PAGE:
HONOLULU (AP) -- The FBI has released thousands of documents from its file on U.S. Sen. Daniel Inouye of Hawaii, some of which show the late Japanese-American lawmaker was the target of racially and politically motivated threats of violence.
The documents also mention unsubstantiated allegations of bribery.
Inouye, who died last December at age 88, was the first Japanese-American elected to both houses of Congress and the second-longest serving senator in U.S. history, at 50 years. Celebrated as an American war hero, Inouye volunteered for a special U.S. Army unit of Japanese-Americans during World War II and lost his right arm in a battle with Germans in Italy.
The Honolulu Star-Advertiser and other news media requested the FBI's files on Inouye shortly after the senator died. The FBI publicly posted the documents Monday in The Vault, the bureau's online reading room, which also contains once-private files on other prominent politicians, celebrities, gangsters and fugitives.
During the August 1973 hearings on the Watergate scandal that would bring down President Richard M. Nixon, a telephone caller told the Baltimore Morning Sun he was going to kill Inouye, the Star-Advertiser reported (http://bit.ly/1a1olcl).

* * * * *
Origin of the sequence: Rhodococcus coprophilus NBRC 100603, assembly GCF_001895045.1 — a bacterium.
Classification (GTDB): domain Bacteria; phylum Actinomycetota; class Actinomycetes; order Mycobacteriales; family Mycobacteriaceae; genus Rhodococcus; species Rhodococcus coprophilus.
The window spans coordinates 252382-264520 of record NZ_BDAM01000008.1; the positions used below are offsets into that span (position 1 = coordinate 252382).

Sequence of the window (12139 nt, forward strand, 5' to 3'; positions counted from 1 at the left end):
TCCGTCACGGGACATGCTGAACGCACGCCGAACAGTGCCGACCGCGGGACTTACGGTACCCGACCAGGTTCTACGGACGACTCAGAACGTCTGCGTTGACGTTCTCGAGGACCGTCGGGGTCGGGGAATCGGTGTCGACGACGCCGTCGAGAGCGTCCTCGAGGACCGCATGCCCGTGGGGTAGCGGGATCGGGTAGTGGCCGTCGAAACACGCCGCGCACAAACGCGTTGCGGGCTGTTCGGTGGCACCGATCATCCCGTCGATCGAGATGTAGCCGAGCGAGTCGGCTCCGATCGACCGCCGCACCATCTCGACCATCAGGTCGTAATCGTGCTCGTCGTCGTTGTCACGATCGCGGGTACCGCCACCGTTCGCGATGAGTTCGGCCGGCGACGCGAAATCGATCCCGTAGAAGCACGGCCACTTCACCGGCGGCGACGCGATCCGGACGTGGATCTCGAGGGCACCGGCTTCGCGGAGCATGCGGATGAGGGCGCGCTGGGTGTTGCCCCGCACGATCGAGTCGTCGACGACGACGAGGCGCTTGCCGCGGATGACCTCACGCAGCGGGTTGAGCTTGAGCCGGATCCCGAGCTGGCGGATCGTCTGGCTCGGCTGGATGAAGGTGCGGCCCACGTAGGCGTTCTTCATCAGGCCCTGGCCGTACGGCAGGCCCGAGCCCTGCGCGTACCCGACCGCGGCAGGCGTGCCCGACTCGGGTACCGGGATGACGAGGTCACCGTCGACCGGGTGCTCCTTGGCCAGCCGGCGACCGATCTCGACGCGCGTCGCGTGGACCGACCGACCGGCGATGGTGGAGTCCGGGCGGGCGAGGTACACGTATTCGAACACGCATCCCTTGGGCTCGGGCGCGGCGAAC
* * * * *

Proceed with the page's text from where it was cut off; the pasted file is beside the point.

"I fought those people in WW II and simply don't like them," the said caller, who finished with obscenities and a claim that Inouye would be shot, according to the FBI's report.
In July 1987, during the Iran-Contra hearings, an anonymous caller left a message on the answering machine in Inouye's Hilo office: "If you hurt North, we're going to kill you." Marine Lt. Col. Oliver North, who was celebrated by conservatives as a hero, was at the center of the scandal.
Jennifer Goto Sabas, who was Inouye's chief of staff in Honolulu, says Inouye declined extra security and did not publicize the threats because he did not want to further politicize the Iran-Contra hearings.
"He was concerned that it would just heighten all of the national tension and divisiveness over the issue," she said Monday.
The FBI files showed federal agents investigated claims of bribery, including allegations made anonymously, but found nothing to substantiate the charges.
Information from: Honolulu Star-Advertiser, http://www.staradvertiser.com